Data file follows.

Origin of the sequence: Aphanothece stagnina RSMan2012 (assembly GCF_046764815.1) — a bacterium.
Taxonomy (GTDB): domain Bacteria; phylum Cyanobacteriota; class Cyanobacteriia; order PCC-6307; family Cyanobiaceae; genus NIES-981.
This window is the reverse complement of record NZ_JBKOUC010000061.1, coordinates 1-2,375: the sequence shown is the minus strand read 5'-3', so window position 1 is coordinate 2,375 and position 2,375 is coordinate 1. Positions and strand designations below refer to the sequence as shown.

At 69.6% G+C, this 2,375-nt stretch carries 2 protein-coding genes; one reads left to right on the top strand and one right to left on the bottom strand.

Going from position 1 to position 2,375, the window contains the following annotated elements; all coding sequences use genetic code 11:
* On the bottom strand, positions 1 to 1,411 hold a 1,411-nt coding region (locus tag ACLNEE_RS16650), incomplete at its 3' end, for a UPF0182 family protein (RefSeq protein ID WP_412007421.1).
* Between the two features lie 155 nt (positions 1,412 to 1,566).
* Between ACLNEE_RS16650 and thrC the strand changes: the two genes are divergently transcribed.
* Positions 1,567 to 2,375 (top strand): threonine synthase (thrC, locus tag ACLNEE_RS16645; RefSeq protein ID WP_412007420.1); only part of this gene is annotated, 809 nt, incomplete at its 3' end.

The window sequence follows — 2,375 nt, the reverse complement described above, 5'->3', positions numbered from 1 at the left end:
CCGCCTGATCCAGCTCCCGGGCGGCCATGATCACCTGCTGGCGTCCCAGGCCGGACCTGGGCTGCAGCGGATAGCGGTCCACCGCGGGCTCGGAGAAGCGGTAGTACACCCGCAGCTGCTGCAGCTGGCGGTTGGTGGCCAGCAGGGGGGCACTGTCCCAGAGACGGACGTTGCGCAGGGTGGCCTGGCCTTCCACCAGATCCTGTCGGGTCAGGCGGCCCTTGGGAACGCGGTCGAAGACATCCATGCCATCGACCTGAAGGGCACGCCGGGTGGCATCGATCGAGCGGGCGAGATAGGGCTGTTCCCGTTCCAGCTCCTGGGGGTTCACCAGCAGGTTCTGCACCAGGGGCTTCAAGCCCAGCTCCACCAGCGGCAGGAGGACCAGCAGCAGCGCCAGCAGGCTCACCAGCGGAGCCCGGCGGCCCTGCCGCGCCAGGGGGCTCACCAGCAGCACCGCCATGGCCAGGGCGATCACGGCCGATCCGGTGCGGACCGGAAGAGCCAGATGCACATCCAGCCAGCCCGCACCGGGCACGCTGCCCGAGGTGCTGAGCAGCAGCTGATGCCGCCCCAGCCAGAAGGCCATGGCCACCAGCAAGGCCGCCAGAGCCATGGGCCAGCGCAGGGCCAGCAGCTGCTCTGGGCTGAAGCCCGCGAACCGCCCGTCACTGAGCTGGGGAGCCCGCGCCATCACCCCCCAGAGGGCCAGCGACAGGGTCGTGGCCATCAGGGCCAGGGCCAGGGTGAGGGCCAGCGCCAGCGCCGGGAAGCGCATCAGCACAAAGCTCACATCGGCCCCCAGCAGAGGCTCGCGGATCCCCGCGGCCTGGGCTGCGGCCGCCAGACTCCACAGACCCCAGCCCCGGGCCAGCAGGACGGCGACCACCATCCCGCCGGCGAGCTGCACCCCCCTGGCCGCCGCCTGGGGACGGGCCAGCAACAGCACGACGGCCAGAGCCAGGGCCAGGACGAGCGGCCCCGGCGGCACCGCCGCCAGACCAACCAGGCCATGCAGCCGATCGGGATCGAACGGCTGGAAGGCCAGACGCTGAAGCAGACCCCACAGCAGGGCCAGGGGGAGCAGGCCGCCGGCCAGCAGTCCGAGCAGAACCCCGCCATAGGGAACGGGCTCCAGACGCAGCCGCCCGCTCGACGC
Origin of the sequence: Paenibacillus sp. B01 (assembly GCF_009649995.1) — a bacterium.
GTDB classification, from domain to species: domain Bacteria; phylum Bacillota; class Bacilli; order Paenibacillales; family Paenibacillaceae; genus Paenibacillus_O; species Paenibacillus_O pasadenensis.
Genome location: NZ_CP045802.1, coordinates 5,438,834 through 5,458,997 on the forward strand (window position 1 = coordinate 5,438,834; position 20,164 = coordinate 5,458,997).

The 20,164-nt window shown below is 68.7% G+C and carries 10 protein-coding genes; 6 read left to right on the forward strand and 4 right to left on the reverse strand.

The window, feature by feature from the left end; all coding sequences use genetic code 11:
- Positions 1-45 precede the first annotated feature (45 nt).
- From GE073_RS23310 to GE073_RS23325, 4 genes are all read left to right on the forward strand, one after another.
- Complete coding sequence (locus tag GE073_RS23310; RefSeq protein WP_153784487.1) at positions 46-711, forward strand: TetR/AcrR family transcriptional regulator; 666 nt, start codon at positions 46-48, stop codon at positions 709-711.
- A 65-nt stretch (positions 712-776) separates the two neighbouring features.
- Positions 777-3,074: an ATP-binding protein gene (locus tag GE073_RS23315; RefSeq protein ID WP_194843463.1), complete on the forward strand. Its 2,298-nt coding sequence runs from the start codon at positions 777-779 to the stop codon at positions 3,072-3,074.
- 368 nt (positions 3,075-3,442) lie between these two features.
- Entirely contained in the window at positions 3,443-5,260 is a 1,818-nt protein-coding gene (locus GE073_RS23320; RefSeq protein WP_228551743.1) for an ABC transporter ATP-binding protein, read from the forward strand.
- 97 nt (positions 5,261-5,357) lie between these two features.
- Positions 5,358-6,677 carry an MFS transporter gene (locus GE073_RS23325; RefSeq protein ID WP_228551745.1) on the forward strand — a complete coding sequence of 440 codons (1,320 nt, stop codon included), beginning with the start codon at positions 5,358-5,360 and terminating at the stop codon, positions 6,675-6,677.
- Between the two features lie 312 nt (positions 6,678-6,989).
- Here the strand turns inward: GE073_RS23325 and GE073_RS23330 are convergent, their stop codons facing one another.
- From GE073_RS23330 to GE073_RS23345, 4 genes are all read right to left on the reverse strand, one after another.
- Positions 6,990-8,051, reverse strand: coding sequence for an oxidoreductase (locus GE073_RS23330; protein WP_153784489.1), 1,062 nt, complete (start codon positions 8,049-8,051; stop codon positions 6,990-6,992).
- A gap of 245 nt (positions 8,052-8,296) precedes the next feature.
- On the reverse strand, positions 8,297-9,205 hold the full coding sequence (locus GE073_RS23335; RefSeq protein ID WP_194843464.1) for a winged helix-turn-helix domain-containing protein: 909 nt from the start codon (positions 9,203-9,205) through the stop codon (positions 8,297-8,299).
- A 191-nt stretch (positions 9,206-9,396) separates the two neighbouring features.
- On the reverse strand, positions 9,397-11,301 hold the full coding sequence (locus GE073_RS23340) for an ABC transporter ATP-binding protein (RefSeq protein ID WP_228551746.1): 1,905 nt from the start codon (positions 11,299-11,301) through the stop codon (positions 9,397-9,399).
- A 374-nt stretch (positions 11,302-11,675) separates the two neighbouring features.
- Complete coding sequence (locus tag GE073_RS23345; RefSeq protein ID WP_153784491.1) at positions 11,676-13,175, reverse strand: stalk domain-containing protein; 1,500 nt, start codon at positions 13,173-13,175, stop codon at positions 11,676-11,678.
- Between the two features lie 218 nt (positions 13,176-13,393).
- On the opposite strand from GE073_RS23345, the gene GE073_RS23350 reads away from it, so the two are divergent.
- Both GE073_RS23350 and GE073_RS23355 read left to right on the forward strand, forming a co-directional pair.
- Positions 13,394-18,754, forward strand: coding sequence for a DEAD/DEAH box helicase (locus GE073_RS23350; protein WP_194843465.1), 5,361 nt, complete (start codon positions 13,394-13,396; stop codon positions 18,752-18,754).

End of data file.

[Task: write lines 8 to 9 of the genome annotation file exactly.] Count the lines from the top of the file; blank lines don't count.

* Between ACLNEE_RS16650 and thrC the strand changes: the two genes are divergently transcribed.
* Positions 1,567 to 2,375 (top strand): threonine synthase (thrC, locus tag ACLNEE_RS16645; RefSeq protein ID WP_412007420.1); only part of this gene is annotated, 809 nt, incomplete at its 3' end.